Sanitation Solution -- Dive Deeper

Sanitation was a problem in West End. Plumbing though present was a recent arrival to the neighborhood or so it seemed. The entire strip smelled like sewage and nobody ever mentioned it. It was accepted and embraced. Every other week or so, one of the more popular outdoor eateries and bars would put on a curry feed. It was always the same yellow curry with potatoes, rice and carrots. Nothing gourmet, but it was all you can eat and every island transplant would come for the best deal around. Unfortunately, the bar was located where the human waste smells were most pungent. You'd get your plate of food, eat while speed walking down the beach, mouth on fire and not enough hands to carry your drink. The dirtiest travelers would just hang around the bar, ignoring the foul air, but most would split as quick as possible.

Compared with the opposite side of the island, where flushing toilets simply didn’t exist, we didn't have it so bad. In place of an actual john, docks stretched fifteen to thirty feet out above the surf with a shack at the end. Once inside the shack, you needed to be careful not to fall through the circular hole cut into the floor. I imagine potty training was a real treat for overprotective mothers on Roatan.

Anyhow, Justus had the bright idea to take a few divers to explore a coral wall on the North side. One client, didn’t feel like diving and instead went snorkeling. Head down, feet kicking she swam all around the abundant shallow corral reef. Tons of fish, small rays and tiny jelleyfish were abundant in this area. But, so were the outhouses.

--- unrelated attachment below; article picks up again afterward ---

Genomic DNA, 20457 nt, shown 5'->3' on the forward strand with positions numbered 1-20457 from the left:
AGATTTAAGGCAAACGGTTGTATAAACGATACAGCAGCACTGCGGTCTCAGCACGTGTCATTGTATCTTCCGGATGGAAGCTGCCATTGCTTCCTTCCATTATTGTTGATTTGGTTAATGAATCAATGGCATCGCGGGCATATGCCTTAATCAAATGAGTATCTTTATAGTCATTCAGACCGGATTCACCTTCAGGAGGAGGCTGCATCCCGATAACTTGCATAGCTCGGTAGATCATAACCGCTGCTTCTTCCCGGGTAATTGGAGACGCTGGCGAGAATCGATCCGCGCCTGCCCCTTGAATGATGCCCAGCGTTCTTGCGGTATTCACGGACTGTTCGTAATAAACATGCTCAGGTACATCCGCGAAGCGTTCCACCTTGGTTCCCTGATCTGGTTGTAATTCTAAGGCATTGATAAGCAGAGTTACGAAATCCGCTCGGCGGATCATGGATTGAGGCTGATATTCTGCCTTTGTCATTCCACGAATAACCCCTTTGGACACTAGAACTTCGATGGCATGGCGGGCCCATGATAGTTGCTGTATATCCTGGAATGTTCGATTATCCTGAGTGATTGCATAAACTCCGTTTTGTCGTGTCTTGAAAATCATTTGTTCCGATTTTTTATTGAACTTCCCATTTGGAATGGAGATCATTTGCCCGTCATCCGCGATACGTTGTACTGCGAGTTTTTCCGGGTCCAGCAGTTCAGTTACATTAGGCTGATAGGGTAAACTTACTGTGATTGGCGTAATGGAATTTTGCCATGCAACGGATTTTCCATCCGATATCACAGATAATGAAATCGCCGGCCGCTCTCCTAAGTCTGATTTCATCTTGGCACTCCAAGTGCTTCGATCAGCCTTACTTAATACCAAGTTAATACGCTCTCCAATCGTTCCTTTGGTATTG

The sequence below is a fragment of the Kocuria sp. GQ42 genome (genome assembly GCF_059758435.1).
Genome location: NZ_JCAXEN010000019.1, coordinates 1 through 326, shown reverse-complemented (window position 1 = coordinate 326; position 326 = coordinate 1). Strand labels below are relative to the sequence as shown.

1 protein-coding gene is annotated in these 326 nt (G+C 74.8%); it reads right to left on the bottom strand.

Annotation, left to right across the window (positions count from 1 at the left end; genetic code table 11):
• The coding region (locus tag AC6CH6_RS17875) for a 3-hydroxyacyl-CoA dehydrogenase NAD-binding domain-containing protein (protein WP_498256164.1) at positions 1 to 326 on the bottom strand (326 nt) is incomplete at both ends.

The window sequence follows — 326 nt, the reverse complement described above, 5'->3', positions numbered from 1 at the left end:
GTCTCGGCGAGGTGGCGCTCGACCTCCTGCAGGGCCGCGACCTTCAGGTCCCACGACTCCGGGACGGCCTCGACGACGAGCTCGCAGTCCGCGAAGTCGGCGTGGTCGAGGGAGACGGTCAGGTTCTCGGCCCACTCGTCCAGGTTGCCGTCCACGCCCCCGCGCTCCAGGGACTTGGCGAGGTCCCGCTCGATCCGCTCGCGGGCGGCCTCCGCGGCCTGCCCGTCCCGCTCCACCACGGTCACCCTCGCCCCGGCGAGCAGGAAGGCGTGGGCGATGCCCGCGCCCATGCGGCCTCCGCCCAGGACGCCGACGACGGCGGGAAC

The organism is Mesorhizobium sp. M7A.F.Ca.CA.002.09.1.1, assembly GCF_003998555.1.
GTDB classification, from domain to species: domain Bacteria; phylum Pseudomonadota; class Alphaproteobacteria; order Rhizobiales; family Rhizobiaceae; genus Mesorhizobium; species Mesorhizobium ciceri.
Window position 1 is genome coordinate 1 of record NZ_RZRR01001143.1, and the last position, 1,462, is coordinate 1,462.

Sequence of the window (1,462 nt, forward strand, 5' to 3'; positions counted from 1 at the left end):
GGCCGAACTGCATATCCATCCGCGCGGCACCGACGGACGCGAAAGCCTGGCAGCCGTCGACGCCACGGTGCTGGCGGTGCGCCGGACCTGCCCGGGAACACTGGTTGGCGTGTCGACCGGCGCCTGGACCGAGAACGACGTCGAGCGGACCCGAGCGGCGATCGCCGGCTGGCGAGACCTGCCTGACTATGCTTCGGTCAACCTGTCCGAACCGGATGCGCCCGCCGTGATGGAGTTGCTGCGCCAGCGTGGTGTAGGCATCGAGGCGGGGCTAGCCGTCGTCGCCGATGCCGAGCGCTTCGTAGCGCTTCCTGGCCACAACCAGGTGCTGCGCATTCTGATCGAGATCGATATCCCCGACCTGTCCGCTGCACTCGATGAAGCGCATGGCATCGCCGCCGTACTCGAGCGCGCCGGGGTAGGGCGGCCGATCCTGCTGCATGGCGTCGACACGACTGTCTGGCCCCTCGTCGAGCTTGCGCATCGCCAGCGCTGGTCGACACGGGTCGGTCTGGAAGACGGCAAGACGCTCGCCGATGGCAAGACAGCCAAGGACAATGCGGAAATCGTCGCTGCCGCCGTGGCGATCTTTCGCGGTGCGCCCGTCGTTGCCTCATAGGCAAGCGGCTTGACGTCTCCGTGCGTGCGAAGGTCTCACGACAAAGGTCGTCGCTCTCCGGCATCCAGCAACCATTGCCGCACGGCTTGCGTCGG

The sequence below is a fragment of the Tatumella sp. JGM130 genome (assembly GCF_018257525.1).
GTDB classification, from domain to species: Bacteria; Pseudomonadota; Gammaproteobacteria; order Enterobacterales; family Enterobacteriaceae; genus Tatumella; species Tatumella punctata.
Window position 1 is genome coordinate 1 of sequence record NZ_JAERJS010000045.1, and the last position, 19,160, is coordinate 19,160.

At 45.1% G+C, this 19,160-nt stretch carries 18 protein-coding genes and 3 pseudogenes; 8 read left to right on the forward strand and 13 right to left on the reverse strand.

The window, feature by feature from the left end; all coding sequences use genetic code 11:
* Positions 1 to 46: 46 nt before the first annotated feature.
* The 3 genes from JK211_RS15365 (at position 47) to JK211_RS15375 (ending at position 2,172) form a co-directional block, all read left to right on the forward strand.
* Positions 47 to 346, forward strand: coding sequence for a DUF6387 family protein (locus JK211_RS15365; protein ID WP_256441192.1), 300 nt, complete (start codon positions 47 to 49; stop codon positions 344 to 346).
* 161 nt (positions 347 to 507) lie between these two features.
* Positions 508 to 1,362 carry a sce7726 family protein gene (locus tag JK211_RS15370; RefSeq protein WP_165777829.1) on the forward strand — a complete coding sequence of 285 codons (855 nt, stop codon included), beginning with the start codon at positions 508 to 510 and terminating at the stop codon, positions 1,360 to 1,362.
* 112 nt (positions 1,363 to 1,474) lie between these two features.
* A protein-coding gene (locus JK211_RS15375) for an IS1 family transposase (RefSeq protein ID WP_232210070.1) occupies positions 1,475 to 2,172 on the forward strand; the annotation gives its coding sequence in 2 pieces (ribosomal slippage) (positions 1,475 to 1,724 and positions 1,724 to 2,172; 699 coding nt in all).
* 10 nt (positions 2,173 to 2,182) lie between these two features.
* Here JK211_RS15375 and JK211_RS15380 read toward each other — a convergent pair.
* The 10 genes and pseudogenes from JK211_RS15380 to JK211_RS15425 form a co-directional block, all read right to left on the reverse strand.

Kicking along in bliss, barely covered in a yellow and white bikini, she swam right into a liquid pile of poop and toilet paper clumps. At least the water was warm.

The dive group, however, had a great time. A beautiful nurse shark swam within a few feet of us, the coral was very healthy and the current allowed us to relax and just enjoy the magic. About half way through the dive, I had a little scare. My weight belt came undone and slipped off. Without good judgment I dove down and caught it as it slipped. With my velocity carrying me further down and the little air in my BCD compressing as I went deeper, I began slowly accelerating. By the time I rolled back into my weight belt, I was way too deep. I didn’t have a dive computer at the time and now my charted dive would be off. I darted back up to our original sixty feet. I was fine, but had used poor judgment and it bothered me. Oh well, the dive could have been full of crap... After all, I could have been snorkeling.



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